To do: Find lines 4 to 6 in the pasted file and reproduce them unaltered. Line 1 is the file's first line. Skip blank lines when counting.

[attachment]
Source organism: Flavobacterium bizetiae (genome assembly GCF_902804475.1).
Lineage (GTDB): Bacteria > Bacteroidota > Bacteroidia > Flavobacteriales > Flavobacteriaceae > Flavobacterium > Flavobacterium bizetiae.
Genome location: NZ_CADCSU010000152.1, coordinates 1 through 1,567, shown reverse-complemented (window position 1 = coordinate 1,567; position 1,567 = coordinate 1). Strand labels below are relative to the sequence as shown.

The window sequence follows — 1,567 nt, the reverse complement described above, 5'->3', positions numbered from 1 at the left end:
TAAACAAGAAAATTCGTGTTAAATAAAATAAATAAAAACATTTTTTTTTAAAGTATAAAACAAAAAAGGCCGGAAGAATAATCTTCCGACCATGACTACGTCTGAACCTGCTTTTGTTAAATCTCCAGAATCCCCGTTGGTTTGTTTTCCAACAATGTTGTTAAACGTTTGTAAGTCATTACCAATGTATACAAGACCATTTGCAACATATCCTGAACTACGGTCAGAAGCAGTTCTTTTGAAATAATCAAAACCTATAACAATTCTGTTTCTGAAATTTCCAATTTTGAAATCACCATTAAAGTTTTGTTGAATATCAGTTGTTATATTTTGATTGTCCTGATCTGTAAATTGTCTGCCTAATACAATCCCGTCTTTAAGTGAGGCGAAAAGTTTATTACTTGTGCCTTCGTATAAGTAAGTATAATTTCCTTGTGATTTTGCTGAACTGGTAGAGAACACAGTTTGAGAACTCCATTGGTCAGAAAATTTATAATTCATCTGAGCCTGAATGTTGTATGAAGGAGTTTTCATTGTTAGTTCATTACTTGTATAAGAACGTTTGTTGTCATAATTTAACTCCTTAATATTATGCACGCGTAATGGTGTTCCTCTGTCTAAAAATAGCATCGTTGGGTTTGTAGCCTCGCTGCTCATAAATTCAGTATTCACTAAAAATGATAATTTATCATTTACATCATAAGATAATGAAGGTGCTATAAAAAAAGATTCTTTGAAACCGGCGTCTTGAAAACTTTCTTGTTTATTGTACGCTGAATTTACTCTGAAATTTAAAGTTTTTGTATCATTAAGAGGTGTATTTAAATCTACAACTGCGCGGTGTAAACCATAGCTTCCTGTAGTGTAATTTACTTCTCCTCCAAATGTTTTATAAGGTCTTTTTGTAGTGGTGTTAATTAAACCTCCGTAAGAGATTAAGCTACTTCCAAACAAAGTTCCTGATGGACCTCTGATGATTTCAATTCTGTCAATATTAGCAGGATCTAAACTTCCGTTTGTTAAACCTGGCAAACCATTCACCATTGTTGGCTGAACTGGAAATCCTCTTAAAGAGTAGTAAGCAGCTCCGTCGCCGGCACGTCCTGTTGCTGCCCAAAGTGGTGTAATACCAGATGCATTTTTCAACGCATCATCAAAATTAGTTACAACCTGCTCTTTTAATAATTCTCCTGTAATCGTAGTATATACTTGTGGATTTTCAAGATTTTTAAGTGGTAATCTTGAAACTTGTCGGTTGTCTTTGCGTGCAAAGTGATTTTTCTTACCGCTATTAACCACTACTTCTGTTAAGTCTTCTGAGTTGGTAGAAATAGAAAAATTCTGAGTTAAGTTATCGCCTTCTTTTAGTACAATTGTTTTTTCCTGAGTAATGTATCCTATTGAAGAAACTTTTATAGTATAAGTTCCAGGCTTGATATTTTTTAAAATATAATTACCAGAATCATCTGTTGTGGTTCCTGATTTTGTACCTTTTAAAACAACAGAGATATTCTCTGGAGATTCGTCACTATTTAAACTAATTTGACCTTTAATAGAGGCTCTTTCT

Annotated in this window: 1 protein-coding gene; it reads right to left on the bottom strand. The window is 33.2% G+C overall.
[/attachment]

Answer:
The window sequence follows — 1,567 nt, the reverse complement described above, 5'->3', positions numbered from 1 at the left end:
TAAACAAGAAAATTCGTGTTAAATAAAATAAATAAAAACATTTTTTTTTAAAGTATAAAACAAAAAAGGCCGGAAGAATAATCTTCCGACCATGACTACGTCTGAACCTGCTTTTGTTAAATCTCCAGAATCCCCGTTGGTTTGTTTTCCAACAATGTTGTTAAACGTTTGTAAGTCATTACCAATGTATACAAGACCATTTGCAACATATCCTGAACTACGGTCAGAAGCAGTTCTTTTGAAATAATCAAAACCTATAACAATTCTGTTTCTGAAATTTCCAATTTTGAAATCACCATTAAAGTTTTGTTGAATATCAGTTGTTATATTTTGATTGTCCTGATCTGTAAATTGTCTGCCTAATACAATCCCGTCTTTAAGTGAGGCGAAAAGTTTATTACTTGTGCCTTCGTATAAGTAAGTATAATTTCCTTGTGATTTTGCTGAACTGGTAGAGAACACAGTTTGAGAACTCCATTGGTCAGAAAATTTATAATTCATCTGAGCCTGAATGTTGTATGAAGGAGTTTTCATTGTTAGTTCATTACTTGTATAAGAACGTTTGTTGTCATAATTTAACTCCTTAATATTATGCACGCGTAATGGTGTTCCTCTGTCTAAAAATAGCATCGTTGGGTTTGTAGCCTCGCTGCTCATAAATTCAGTATTCACTAAAAATGATAATTTATCATTTACATCATAAGATAATGAAGGTGCTATAAAAAAAGATTCTTTGAAACCGGCGTCTTGAAAACTTTCTTGTTTATTGTACGCTGAATTTACTCTGAAATTTAAAGTTTTTGTATCATTAAGAGGTGTATTTAAATCTACAACTGCGCGGTGTAAACCATAGCTTCCTGTAGTGTAATTTACTTCTCCTCCAAATGTTTTATAAGGTCTTTTTGTAGTGGTGTTAATTAAACCTCCGTAAGAGATTAAGCTACTTCCAAACAAAGTTCCTGATGGACCTCTGATGATTTCAATTCTGTCAATATTAGCAGGATCTAAACTTCCGTTTGTTAAACCTGGCAAACCATTCACCATTGTTGGCTGAACTGGAAATCCTCTTAAAGAGTAGTAAGCAGCTCCGTCGCCGGCACGTCCTGTTGCTGCCCAAAGTGGTGTAATACCAGATGCATTTTTCAACGCATCATCAAAATTAGTTACAACCTGCTCTTTTAATAATTCTCCTGTAATCGTAGTATATACTTGTGGATTTTCAAGATTTTTAAGTGGTAATCTTGAAACTTGTCGGTTGTCTTTGCGTGCAAAGTGATTTTTCTTACCGCTATTAACCACTACTTCTGTTAAGTCTTCTGAGTTGGTAGAAATAGAAAAATTCTGAGTTAAGTTATCGCCTTCTTTTAGTACAATTGTTTTTTCCTGAGTAATGTATCCTATTGAAGAAACTTTTATAGTATAAGTTCCAGGCTTGATATTTTTTAAAATATAATTACCAGAATCATCTGTTGTGGTTCCTGATTTTGTACCTTTTAAAACAACAGAGATATTCTCTGGAGATTCGTCACTATTTAAACTAATTTGACCTTTAATAGAGGCTCTTTCT

Annotated in this window: 1 protein-coding gene; it reads right to left on the bottom strand. The window is 33.2% G+C overall.